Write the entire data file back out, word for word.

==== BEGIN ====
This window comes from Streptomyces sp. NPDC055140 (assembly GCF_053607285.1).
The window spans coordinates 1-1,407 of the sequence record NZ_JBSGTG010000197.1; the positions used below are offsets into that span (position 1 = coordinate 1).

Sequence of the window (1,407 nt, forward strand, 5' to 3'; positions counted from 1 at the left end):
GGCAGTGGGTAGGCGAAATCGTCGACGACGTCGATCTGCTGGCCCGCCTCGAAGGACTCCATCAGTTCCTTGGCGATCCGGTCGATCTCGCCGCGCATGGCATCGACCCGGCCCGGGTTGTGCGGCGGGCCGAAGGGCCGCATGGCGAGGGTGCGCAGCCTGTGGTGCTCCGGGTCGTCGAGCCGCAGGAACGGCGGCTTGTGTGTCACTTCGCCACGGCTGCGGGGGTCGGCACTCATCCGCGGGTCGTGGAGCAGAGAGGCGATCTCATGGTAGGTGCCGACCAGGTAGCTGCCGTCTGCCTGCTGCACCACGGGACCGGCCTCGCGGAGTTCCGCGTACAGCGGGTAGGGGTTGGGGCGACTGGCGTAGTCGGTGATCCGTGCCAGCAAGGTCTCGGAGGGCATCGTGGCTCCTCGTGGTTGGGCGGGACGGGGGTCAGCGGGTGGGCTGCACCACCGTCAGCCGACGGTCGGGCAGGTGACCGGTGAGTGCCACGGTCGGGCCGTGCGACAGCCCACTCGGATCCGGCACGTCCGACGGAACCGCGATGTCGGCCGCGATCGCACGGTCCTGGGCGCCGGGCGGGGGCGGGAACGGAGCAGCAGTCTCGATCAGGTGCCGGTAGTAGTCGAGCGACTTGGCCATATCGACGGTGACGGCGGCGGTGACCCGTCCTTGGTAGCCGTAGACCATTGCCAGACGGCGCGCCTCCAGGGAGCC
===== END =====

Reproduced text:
This window comes from Streptomyces sp. NPDC055140 (assembly GCF_053607285.1).
The window spans coordinates 1-1,407 of the sequence record NZ_JBSGTG010000197.1; the positions used below are offsets into that span (position 1 = coordinate 1).

Sequence of the window (1,407 nt, forward strand, 5' to 3'; positions counted from 1 at the left end):
GGCAGTGGGTAGGCGAAATCGTCGACGACGTCGATCTGCTGGCCCGCCTCGAAGGACTCCATCAGTTCCTTGGCGATCCGGTCGATCTCGCCGCGCATGGCATCGACCCGGCCCGGGTTGTGCGGCGGGCCGAAGGGCCGCATGGCGAGGGTGCGCAGCCTGTGGTGCTCCGGGTCGTCGAGCCGCAGGAACGGCGGCTTGTGTGTCACTTCGCCACGGCTGCGGGGGTCGGCACTCATCCGCGGGTCGTGGAGCAGAGAGGCGATCTCATGGTAGGTGCCGACCAGGTAGCTGCCGTCTGCCTGCTGCACCACGGGACCGGCCTCGCGGAGTTCCGCGTACAGCGGGTAGGGGTTGGGGCGACTGGCGTAGTCGGTGATCCGTGCCAGCAAGGTCTCGGAGGGCATCGTGGCTCCTCGTGGTTGGGCGGGACGGGGGTCAGCGGGTGGGCTGCACCACCGTCAGCCGACGGTCGGGCAGGTGACCGGTGAGTGCCACGGTCGGGCCGTGCGACAGCCCACTCGGATCCGGCACGTCCGACGGAACCGCGATGTCGGCCGCGATCGCACGGTCCTGGGCGCCGGGCGGGGGCGGGAACGGAGCAGCAGTCTCGATCAGGTGCCGGTAGTAGTCGAGCGACTTGGCCATATCGACGGTGACGGCGGCGGTGACCCGTCCTTGGTAGCCGTAGACCATTGCCAGACGGCGCGCCTCCAGGGAGCC